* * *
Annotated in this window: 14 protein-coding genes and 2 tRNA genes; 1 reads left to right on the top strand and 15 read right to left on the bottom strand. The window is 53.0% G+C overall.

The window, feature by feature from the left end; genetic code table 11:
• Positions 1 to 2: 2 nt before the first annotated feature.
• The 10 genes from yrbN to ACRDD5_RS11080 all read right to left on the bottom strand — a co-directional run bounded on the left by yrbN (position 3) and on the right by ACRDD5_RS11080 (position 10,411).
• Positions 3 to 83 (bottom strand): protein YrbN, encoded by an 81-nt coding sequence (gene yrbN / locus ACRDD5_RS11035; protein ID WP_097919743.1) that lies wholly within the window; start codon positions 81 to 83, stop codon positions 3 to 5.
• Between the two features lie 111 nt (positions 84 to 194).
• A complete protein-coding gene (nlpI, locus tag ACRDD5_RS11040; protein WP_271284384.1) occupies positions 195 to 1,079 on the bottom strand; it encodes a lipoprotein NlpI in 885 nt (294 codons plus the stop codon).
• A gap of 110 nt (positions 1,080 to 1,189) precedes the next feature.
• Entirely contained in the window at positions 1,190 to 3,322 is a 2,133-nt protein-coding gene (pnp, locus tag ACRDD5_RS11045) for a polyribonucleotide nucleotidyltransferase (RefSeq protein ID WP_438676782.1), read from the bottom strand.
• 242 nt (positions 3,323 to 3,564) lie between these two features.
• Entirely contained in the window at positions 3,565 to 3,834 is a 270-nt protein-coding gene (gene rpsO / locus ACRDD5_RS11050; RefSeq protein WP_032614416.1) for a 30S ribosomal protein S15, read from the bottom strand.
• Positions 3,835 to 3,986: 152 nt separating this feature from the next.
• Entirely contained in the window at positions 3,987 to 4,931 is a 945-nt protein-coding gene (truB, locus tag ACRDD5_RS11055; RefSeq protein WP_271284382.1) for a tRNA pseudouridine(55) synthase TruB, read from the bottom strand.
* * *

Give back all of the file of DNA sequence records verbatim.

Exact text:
Annotated in this window: 14 protein-coding genes and 2 tRNA genes; 1 reads left to right on the top strand and 15 read right to left on the bottom strand. The window is 53.0% G+C overall.

The window, feature by feature from the left end; genetic code table 11:
• Positions 1 to 2: 2 nt before the first annotated feature.
• The 10 genes from yrbN to ACRDD5_RS11080 all read right to left on the bottom strand — a co-directional run bounded on the left by yrbN (position 3) and on the right by ACRDD5_RS11080 (position 10,411).
• Positions 3 to 83 (bottom strand): protein YrbN, encoded by an 81-nt coding sequence (gene yrbN / locus ACRDD5_RS11035; protein ID WP_097919743.1) that lies wholly within the window; start codon positions 81 to 83, stop codon positions 3 to 5.
• Between the two features lie 111 nt (positions 84 to 194).
• A complete protein-coding gene (nlpI, locus tag ACRDD5_RS11040; protein WP_271284384.1) occupies positions 195 to 1,079 on the bottom strand; it encodes a lipoprotein NlpI in 885 nt (294 codons plus the stop codon).
• A gap of 110 nt (positions 1,080 to 1,189) precedes the next feature.
• Entirely contained in the window at positions 1,190 to 3,322 is a 2,133-nt protein-coding gene (pnp, locus tag ACRDD5_RS11045) for a polyribonucleotide nucleotidyltransferase (RefSeq protein ID WP_438676782.1), read from the bottom strand.
• 242 nt (positions 3,323 to 3,564) lie between these two features.
• Entirely contained in the window at positions 3,565 to 3,834 is a 270-nt protein-coding gene (gene rpsO / locus ACRDD5_RS11050; RefSeq protein WP_032614416.1) for a 30S ribosomal protein S15, read from the bottom strand.
• Positions 3,835 to 3,986: 152 nt separating this feature from the next.
• Entirely contained in the window at positions 3,987 to 4,931 is a 945-nt protein-coding gene (truB, locus tag ACRDD5_RS11055; RefSeq protein WP_271284382.1) for a tRNA pseudouridine(55) synthase TruB, read from the bottom strand.